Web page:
He previously fought in Afghanistan, and now Prince Harry is lending his efforts to a new battle – against ivory poachers in Namibia.
The prince is reportedly part of a team tasked with flying over Northern Namibia’s national park in a helicopter.
When the team spots a rhino, they are said to use a dart-gun to tranquilise the animal, before a chainsaw is used to saw off a large chunk of horn – as poachers are put off by the absence of a full ‘trophy horn’.
But the horn regrows in the same way as fingernails, and isn’t thought to have lasting impact on the animals.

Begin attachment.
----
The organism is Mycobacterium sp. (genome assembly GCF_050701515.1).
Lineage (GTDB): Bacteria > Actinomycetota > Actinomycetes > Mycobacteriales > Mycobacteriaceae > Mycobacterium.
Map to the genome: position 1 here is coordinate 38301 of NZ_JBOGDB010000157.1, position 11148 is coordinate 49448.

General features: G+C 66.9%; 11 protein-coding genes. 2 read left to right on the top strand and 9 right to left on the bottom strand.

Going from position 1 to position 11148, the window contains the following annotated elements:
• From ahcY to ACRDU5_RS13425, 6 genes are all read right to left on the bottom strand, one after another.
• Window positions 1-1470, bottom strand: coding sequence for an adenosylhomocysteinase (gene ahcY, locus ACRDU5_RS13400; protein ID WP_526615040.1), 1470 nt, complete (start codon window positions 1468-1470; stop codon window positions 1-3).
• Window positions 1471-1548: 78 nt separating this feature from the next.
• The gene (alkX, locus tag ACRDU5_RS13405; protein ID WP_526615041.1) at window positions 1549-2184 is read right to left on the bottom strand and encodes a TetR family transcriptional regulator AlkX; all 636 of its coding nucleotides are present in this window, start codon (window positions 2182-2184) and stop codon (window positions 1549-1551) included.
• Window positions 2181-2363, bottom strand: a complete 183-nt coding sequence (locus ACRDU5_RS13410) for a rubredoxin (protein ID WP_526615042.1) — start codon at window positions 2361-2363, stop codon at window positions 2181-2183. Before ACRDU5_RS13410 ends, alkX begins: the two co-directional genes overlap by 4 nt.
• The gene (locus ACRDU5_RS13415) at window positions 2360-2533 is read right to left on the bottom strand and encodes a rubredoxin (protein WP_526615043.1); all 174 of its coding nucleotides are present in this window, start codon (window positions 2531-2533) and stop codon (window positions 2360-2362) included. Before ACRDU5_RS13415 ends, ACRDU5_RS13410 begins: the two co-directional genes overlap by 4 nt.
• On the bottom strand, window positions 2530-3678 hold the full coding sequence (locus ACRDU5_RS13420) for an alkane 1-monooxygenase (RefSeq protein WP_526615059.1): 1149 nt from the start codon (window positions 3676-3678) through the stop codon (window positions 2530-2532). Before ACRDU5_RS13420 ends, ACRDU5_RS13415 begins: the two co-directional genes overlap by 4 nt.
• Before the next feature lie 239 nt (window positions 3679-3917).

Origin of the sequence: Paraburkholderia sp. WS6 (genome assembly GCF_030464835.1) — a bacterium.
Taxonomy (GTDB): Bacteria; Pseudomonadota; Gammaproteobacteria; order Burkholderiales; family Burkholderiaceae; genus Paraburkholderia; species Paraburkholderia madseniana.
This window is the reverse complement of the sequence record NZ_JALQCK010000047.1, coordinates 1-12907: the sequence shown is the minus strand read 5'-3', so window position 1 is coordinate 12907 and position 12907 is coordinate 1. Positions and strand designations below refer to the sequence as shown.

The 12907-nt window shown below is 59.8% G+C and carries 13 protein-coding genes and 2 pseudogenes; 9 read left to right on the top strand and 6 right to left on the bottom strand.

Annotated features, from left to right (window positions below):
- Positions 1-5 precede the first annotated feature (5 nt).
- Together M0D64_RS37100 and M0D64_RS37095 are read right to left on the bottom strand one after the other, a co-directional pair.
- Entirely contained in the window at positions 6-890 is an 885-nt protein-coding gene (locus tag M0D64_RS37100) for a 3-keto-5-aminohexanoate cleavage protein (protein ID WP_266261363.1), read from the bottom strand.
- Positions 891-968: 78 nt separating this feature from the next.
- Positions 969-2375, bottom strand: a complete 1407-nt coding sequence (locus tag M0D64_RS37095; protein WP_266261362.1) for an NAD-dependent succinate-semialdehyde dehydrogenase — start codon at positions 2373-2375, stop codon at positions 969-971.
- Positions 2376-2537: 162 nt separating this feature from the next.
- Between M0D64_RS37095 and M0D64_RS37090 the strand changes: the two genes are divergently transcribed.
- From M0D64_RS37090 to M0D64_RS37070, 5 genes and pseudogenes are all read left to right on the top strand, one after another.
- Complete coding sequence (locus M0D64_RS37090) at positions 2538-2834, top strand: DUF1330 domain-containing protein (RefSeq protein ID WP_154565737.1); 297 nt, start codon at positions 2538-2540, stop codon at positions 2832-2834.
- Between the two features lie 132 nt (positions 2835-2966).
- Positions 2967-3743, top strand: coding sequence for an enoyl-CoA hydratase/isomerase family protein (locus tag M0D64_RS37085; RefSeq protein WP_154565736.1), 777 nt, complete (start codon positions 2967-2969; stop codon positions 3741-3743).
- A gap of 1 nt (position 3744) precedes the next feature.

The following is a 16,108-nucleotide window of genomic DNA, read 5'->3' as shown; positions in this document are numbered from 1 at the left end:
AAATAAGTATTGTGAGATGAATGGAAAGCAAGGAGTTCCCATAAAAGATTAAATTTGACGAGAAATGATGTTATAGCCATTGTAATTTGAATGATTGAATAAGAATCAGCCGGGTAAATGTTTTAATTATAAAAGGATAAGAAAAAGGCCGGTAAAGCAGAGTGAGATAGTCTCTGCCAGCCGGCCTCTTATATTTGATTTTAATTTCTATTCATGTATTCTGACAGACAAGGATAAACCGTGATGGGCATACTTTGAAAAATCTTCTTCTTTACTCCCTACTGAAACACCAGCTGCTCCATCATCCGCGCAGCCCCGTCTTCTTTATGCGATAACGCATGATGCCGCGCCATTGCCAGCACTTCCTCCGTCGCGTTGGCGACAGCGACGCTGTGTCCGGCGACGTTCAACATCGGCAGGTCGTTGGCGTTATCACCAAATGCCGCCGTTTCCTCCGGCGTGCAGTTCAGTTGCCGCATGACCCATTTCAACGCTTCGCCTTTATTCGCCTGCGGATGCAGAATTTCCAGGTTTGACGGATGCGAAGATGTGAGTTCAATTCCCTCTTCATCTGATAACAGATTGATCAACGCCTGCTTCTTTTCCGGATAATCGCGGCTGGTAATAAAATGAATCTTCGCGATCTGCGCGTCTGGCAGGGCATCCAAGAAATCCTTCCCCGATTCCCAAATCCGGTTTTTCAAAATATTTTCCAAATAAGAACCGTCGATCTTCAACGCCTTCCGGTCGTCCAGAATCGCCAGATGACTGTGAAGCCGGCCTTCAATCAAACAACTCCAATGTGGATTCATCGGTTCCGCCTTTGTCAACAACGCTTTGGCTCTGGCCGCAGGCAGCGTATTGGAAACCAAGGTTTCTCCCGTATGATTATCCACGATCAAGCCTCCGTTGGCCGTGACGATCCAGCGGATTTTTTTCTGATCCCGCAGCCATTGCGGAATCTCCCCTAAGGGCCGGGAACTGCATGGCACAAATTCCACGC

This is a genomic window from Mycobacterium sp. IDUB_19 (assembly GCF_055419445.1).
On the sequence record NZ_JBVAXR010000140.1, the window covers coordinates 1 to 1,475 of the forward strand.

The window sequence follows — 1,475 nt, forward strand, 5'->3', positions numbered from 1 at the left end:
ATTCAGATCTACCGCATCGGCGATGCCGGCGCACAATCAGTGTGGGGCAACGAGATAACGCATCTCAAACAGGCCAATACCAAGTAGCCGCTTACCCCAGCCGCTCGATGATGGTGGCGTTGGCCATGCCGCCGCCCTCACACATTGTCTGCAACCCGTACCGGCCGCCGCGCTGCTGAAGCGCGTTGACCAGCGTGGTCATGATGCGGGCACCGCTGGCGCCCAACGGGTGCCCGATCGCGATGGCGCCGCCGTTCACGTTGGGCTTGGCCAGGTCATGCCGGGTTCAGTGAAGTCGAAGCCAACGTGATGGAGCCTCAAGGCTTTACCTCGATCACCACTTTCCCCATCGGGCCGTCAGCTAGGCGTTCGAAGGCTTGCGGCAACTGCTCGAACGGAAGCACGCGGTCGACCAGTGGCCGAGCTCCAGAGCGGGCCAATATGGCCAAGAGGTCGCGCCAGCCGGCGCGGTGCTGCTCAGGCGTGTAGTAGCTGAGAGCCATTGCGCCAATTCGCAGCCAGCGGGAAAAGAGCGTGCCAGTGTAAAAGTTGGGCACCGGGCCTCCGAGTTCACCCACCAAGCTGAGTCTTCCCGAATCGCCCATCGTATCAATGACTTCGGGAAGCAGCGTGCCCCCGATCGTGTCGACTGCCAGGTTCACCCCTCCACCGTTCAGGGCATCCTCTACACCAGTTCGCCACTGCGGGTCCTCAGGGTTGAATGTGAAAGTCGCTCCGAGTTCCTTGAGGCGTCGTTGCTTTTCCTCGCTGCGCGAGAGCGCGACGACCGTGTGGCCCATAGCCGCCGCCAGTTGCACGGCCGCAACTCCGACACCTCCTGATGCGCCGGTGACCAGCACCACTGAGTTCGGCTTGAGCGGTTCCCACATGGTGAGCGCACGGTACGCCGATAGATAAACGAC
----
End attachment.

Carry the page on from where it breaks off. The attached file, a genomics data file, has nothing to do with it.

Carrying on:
‘He is tremendously caught up in the drama of helping to protect the country’s black rhinos’, a conservationist involved in the planning of the trip said.
‘He has come here at a time when Namibia is hugely challenged by increased poaching, and he is doing his bit’.
And despite temperatures dropping to below freezing at night, the Prince has been living under canvas, alongside a team of wildlife rangers and vets – with the group rising at the crack of dawn, in order to spot rhino herds when they first become active.
The team, led by wildlife vet Dr Peter Morkel, also enjoy a diet of hot coffee and copious quantities of biltong when they’re out in the field.
And before joining the mission, Harry previously spent a week working in Tanzania, home to a game reserve that locals have called ‘the elephant killing fields of Tanzania’, with 67 percent of the reserve’s elephants killed by poachers in the last four years.